Intrastate Ethnic Conflicts and External State Support of Ethnic Minorities in East Asia: Theoretical Perspectives
Most states in East Asia (Northeast and Southeast Asia) are ethnically diverse and have experienced or are currently experiencing ethnic conflict. Although, intrastate ethnic conflicts are in the domain of domestic politics, they often become “internationalized”, when an external state becomes involved. How can the difference in the behaviour of East Asian states regarding intrastate ethnic conflicts in other states of the region be explained? Scholars of international relations (IR) have come up with a variety of explanatory factors for a state’s decision whether to intervene. This paper presents an overview of the major theories and evaluates their explanatory power for IR in East Asia after the end of Cold War. The results presented in this paper lay the groundwork for the future qualitative empirical research.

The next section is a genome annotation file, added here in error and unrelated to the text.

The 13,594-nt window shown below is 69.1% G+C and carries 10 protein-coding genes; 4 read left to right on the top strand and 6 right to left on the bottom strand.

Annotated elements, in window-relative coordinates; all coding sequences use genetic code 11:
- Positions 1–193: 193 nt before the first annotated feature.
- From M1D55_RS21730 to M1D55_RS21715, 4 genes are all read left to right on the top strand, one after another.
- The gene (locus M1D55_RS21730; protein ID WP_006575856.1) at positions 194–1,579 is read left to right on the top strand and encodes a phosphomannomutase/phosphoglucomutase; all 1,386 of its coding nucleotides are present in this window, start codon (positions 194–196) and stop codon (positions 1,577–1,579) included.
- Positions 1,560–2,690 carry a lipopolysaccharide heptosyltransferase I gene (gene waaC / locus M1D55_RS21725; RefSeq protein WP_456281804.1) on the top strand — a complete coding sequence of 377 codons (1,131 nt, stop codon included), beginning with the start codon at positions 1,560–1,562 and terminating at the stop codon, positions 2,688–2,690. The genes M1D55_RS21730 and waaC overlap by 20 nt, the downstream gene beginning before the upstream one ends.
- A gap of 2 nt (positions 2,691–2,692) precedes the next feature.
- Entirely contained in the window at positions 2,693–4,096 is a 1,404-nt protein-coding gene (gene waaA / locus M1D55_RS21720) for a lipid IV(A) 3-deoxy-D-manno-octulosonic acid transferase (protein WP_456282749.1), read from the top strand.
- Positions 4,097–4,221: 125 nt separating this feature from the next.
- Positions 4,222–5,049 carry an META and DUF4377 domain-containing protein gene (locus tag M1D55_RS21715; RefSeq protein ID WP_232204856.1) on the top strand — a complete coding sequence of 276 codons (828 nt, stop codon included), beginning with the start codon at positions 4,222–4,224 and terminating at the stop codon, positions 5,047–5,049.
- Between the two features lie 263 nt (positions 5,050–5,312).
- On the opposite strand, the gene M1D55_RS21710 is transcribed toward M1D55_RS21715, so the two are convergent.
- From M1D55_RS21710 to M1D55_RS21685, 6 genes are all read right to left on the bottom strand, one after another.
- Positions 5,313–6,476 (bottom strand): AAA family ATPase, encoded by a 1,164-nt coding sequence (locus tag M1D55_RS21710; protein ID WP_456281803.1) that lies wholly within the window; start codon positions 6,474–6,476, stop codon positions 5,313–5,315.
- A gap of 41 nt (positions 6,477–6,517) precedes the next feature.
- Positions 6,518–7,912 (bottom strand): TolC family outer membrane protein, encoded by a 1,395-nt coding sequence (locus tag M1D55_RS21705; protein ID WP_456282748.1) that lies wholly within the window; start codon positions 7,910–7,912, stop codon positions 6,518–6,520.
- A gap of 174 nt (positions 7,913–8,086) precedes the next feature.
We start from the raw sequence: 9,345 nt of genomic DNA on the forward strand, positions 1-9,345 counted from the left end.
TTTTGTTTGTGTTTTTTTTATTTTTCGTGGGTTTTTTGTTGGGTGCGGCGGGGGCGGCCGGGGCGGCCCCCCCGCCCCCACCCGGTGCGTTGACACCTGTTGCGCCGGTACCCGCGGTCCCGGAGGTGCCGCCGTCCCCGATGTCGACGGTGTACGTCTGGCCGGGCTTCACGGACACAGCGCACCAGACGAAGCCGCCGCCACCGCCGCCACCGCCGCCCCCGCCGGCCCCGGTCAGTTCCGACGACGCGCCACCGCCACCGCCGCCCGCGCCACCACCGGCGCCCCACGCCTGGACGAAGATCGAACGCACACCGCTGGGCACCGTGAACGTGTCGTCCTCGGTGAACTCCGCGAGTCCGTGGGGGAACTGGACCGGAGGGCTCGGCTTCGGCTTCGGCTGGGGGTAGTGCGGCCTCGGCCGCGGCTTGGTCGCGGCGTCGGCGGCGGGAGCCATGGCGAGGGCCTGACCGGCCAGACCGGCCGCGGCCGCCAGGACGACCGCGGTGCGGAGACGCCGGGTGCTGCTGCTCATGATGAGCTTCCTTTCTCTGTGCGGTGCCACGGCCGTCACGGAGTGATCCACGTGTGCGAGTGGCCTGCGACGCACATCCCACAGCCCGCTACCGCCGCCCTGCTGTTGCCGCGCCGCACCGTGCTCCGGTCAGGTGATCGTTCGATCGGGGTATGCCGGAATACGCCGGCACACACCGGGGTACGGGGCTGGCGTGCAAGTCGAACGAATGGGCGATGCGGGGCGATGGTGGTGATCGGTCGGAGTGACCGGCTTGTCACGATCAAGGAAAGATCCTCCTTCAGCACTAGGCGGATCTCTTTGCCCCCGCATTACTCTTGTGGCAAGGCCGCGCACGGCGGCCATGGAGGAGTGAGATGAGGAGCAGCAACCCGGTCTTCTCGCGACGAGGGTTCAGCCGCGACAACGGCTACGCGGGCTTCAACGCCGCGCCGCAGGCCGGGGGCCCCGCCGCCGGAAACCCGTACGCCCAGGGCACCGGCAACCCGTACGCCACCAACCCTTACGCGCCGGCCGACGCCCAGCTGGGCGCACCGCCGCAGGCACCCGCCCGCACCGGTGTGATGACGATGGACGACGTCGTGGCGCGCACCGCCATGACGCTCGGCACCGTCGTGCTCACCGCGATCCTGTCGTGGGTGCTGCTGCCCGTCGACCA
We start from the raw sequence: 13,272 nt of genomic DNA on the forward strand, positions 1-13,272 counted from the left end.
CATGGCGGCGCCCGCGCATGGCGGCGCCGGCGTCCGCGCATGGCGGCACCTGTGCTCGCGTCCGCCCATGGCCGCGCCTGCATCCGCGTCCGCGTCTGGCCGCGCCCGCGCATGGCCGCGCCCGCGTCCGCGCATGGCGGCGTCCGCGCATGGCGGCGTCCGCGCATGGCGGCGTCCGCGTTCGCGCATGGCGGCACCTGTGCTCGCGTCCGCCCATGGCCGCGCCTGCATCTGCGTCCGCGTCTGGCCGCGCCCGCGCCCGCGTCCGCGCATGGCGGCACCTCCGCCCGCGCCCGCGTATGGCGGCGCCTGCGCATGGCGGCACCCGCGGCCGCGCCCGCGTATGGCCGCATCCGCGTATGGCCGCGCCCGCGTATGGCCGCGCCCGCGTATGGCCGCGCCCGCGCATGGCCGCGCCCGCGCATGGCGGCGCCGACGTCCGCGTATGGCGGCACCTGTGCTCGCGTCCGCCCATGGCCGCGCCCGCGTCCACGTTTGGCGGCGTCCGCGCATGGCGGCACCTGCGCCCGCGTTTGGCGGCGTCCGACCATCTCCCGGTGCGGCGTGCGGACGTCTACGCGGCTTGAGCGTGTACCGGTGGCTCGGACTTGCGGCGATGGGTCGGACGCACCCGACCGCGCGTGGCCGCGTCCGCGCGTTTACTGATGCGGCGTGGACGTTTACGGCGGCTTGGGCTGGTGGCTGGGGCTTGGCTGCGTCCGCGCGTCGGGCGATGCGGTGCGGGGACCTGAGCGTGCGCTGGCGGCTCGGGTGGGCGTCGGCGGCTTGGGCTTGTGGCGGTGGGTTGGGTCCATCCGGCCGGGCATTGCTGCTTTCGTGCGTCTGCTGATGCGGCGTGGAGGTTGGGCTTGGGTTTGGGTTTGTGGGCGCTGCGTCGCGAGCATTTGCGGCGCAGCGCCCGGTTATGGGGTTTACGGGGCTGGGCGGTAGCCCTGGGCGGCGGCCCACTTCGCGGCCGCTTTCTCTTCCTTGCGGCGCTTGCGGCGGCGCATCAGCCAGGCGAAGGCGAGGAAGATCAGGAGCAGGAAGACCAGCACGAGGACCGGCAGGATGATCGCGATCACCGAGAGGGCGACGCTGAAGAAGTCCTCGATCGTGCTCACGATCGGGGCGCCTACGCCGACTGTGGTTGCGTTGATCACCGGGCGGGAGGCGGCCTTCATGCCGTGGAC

|Date of creation:||2015|
|Publication status:||Published in WP BRP Series: International Relations / IR, October 2015, pages 1-19|
|Contact details of provider:|| Postal: Myasnitskaya 20, Moscow 101000|
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